Krugman's View of Corruption
By David Henderson
In his column in today’s New York Times, Paul Krugman claims that Franklin D. Roosevelt’s New Deal was “clean” and avoided corruption. So clean was FDR’s Works Progress Administration, writes Krugman, that “when a Congressional subcommittee investigated the W.P.A., it couldn’t find a single serious irregularity that the division had missed.”
A skeptic would immediately want to know who was on that subcommittee and how thorough a job the subcommittee did. Unfortunately, Krugman doesn’t address that issue.
Even if one takes the subcommittee’s claim at face value, though, as Krugman seems to, there are other ways to look for corruption. Here are two:
1. Evidence compiled by Gary M. Anderson and Robert D. Tollison in “Congressional Influence and Patterns of New Deal Spending, 1933-1939,” Journal of Law and Economics, Vol. 34, pp. 161-175, shows that political factors were important in the allocation of such spending. Anderson and Tollison conclude:
New Deal spending went partly to the needy and partly to those with political clout. Our findings here suggest that federal transfer programs did not become captured by interest groups and self-interested politicians recently, but were affected by such factors from their beginnings. The New Deal was not big government’s Garden of Eden, but rather the more familiar stomping ground of Homo economicus.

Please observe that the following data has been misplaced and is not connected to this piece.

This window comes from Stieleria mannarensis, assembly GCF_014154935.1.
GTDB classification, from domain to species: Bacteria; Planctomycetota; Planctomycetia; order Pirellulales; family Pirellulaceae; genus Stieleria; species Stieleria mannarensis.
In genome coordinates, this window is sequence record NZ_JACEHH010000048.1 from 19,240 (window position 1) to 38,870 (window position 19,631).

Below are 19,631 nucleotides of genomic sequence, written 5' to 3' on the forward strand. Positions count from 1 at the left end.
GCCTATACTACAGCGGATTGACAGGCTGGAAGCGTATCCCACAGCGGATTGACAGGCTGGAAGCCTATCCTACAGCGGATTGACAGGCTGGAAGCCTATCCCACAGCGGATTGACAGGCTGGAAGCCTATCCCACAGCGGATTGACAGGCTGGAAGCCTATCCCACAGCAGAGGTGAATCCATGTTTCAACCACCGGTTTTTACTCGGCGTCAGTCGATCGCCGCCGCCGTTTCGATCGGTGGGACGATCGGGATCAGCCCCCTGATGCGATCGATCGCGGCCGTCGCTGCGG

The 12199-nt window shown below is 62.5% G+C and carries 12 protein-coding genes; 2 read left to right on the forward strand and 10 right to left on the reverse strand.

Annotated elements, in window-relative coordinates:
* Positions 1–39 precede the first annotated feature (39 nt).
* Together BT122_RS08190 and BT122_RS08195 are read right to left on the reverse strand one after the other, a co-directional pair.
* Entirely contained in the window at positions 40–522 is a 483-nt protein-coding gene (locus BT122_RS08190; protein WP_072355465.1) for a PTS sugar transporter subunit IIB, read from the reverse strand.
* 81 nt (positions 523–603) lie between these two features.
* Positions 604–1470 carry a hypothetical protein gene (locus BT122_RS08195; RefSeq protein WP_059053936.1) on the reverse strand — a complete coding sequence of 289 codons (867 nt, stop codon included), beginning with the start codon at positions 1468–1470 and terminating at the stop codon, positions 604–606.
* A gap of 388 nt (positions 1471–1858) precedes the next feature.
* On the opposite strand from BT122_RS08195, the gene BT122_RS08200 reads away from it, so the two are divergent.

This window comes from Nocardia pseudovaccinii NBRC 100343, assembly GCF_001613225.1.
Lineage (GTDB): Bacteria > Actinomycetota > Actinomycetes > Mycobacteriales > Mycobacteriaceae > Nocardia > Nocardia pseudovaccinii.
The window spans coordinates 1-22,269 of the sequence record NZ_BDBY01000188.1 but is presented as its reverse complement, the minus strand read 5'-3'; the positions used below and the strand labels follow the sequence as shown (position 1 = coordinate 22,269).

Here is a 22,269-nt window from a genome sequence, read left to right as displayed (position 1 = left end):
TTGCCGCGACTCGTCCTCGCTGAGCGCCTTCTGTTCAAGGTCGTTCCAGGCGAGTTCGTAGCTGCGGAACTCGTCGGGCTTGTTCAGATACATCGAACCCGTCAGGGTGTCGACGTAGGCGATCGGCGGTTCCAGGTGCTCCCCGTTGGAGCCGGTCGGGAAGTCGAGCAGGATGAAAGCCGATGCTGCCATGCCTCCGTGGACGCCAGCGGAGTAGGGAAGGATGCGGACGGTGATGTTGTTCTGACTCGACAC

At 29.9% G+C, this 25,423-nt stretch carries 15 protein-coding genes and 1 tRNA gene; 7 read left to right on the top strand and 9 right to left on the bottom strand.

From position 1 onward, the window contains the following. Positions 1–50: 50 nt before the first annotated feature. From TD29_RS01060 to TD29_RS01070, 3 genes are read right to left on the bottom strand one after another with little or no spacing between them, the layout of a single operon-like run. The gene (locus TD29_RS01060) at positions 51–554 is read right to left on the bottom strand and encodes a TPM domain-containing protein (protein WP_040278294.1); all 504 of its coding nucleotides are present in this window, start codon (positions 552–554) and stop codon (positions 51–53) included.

Krugman might not regard this as corruption. I do. It gets back to the point I made about the governor of Illinois. People seem upset, not about his corruption per se, but about his bluntness and clarity and his foul language.
2. FDR, upset that the Supreme Court was knocking down some of his most-cherished New Deal legislation, threatened to “pack” it by increasing the number of justices beyond nine and, obviously, choosing those new justices. He never did so, but he didn’t have to. Supreme Court justice Owen J. Roberts got the message. Thus the famous saying: “The switch in time that saved nine.” It saved nine alright, but gutted the economic freedom provisions of the U.S. Constitution.